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29 November

In the headlines

The government has been accused of watering down its flagship Online Safety Bill after scrapping a rule obliging tech firms to remove “legal but harmful” content. Culture Secretary Michelle Donelan defended the omission as a “common-sense tweak”, amid concerns the original measure would have curbed free speech. The “golden era” of relations with China is over, Rishi Sunak has told business leaders in his first foreign policy speech. The PM said the UK had been “naïve” to pursue closer economic ties with Beijing and must replace wishful thinking with “robust pragmatism”. Gaslighting, defined as manipulating somebody into doubting their own thoughts, has been the most frequently looked up word in Merriam-Webster’s online dictionary this year. Perhaps it’s a “reflection of the increasingly paranoid nature of online society”, says Patrick Kidd in The Times. “Mind you, that’s probably exactly what ‘they’ want you to think.”


A new war is brewing – this time with Iran

With the world preoccupied by Ukraine, another conflict is “ready to explode” in the Middle East, says Patrick Cockburn in the I newspaper. Last week, efforts to revive the 2015 deal between the US and Iran – scaling back the latter’s nuclear programme and allowing for international monitoring – collapsed spectacularly, as Tehran backtracked and announced plans to ramp up activities at its secret Fordow plant. It’s the latest in a string of escalatory events. First came the re-election of former Israeli PM Benjamin Netanyahu, a vocal opponent of any co-operation between the US and Iran. When he was last in office, Netanyahu doggedly lobbied then-President Trump for military action in Iran and trained his own air force for a potential strike.

Royal family

Human rights heroes? Come off it

The Duke and Duchess of Sussex will receive a “coveted” human rights award next week for speaking out about the Royal Family’s supposed racism, says Sarah Vine in The Mail on Sunday. Fellow recipients include Ukrainian president Volodymyr Zelensky, who’s spent the year with “bombs raining down” on him. “Quite how the Sussexes’ feats compare to defending your nation against a genocidal maniac,” I’m not sure. If the pair had even a “sliver of self-knowledge”, they’d politely decline the honour. But they won’t – not only because Meghan “can’t resist an opportunity to put on a fancy frock”, but because they truly believe they’ve faced “genuine oppression”.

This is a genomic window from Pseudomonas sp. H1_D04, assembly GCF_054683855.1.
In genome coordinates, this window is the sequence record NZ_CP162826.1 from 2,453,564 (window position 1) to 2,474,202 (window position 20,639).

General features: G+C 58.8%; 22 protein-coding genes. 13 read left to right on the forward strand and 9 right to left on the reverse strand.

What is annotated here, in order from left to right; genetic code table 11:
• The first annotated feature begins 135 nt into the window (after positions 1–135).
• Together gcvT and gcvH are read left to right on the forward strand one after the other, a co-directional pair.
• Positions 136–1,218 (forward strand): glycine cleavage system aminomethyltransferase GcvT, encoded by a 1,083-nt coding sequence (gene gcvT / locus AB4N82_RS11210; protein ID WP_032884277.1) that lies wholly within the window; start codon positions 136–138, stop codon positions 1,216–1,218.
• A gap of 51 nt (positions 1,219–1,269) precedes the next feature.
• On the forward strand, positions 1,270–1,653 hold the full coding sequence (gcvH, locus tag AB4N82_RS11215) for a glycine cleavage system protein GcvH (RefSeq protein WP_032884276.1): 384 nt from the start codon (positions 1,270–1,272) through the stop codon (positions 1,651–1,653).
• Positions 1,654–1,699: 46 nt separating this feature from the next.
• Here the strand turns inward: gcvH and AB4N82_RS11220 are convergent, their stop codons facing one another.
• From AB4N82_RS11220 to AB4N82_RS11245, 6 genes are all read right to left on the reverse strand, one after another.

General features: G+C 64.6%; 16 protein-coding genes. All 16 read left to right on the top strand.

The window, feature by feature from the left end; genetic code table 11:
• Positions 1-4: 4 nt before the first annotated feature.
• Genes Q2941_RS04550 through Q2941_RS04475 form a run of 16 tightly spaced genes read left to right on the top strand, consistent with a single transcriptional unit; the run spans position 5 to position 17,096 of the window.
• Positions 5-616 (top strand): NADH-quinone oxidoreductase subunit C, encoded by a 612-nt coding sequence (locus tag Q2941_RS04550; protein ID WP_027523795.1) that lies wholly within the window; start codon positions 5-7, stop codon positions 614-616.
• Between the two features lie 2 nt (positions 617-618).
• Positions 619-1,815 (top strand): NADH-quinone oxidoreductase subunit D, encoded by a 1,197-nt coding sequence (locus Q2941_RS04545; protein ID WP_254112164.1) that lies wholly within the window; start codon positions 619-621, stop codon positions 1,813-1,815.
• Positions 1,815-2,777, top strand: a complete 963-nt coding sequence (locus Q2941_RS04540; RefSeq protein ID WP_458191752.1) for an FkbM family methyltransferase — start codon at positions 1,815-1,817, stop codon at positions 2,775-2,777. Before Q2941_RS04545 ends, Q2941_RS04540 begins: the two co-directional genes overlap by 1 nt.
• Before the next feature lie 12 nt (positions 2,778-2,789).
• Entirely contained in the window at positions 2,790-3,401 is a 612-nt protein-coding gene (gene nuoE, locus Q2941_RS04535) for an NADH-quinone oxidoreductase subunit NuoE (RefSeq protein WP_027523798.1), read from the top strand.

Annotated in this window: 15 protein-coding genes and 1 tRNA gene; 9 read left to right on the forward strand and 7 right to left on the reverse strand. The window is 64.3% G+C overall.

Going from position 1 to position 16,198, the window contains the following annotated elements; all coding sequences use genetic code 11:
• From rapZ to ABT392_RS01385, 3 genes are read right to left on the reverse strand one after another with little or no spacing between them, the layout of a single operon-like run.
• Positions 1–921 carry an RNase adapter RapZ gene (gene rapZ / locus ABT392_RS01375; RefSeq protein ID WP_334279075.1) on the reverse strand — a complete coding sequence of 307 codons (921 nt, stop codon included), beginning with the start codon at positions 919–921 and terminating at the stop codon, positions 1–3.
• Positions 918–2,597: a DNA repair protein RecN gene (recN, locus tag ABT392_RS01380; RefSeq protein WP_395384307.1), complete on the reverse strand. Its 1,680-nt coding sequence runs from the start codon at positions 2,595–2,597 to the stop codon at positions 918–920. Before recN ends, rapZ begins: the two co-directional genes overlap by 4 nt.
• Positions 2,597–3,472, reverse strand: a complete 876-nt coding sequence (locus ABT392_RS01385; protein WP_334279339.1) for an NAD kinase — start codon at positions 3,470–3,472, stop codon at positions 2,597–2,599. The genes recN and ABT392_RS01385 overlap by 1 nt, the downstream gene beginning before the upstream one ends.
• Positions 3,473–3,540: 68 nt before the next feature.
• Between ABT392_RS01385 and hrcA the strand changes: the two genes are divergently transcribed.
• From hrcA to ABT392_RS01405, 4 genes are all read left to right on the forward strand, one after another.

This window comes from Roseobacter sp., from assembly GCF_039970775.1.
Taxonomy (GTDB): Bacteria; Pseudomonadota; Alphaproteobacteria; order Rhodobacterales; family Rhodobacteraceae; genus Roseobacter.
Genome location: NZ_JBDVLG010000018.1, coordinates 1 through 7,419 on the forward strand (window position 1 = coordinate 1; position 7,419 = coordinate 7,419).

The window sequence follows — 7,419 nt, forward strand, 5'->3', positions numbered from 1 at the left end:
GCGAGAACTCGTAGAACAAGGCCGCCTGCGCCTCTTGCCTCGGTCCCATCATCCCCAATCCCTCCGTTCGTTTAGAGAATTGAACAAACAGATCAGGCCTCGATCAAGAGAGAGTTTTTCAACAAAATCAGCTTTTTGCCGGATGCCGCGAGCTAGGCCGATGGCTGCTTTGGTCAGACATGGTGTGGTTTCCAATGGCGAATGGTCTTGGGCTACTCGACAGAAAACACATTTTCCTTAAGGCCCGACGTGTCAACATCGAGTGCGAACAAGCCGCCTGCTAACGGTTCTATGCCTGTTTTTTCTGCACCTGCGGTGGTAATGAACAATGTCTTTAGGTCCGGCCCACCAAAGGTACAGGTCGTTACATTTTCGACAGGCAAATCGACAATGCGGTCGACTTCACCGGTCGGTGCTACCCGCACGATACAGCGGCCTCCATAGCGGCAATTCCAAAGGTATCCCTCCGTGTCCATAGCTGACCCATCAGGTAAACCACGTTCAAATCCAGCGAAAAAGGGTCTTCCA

From the archives

This video shows acrobats strutting their stuff at the top of the Empire State Building in 1935. “I’m amazed that their big brass balls didn’t drag them over the edge,” commented one Twitter user.

Inside politics

Liz Truss’s take on her defenestration, as revealed in the new biography Out of the Blue, is “better than I could have imagined”, says historian Sam Wetherell on Twitter. Having being forced to resign after just 44 days in No 10, she reportedly reassured teary-eyed staff with the words: “Don’t worry, I’m relieved it’s over… at least I’ve been Prime Minister.”


Everyone always bangs on about how many birds perish in wind turbines, says Michael Thomas in the Distilled newsletter. But fossil fuels kill far more. Mining for coal requires “mountaintop removal”, which destroys habitats. Burning fossil fuels causes acid rain, which is harmful to birds, and climate change, which is putting 12% of birds at “significant risk of global extinction”. Overall, a 2012 study at Vermont Law School found that fossil fuel power plants “kill 35 times more birds per unit of electricity than wind turbines”.

On the money

At the height of the Syrian civil war, says The Sunday Times, the Aga Khan received a Skype call seemingly showing the French defence minister, Jean-Yves Le Drian: the French government, the billionaire was told, needed “discreet assistance” to ransom citizens captured by Islamists. The Aga Khan dutifully wired more than £17m to the account provided. The Turkish businessman Inan Kiraç sent “considerably more”, while the owner of the prestigious Château Margaux wine estate “chipped in with a few million”. But the man in the video wasn’t Le Drian at all – he was the French-Israeli con artist Gilbert Chikli. “Equipped only with a silicone mask of the minister’s face and his own considerable powers of persuasion,” he extracted €80m from his high-profile victims. It was “one of the largest – and most bizarre – frauds in French history”.


Netflix began as a mail-order DVD service, says Associated Press, and there’s still a “steady – albeit shrinking – audience” for that antiquated format. The business has around 1.5 million subscribers in the US, generating a decent $1bn in annual revenue. Amanda Konkle, one “diehard” subscriber from Georgia, says receiving discs through the post has an old-fashioned appeal. “When you open your mailbox, it’s still something you actually want instead of just bills.”


It’s the distinctive black layer of activated charcoal that runs through the French cheese Morbier, which has just been effectively trademarked after a decade-long legal battle. Judges ruled that Montboissié du Haut Livradois, a mountain cheese produced in the centre of France, can no longer be sold with activated charcoal in its middle because it looks too much like the sought-after Morbier. “The black line is our story,” producer Florence Arnaud tells Le Parisien. “It is the signature of our cheese.”


quoted 29.11.22

“Progress was fine for a while but it went on too long.”

Old saying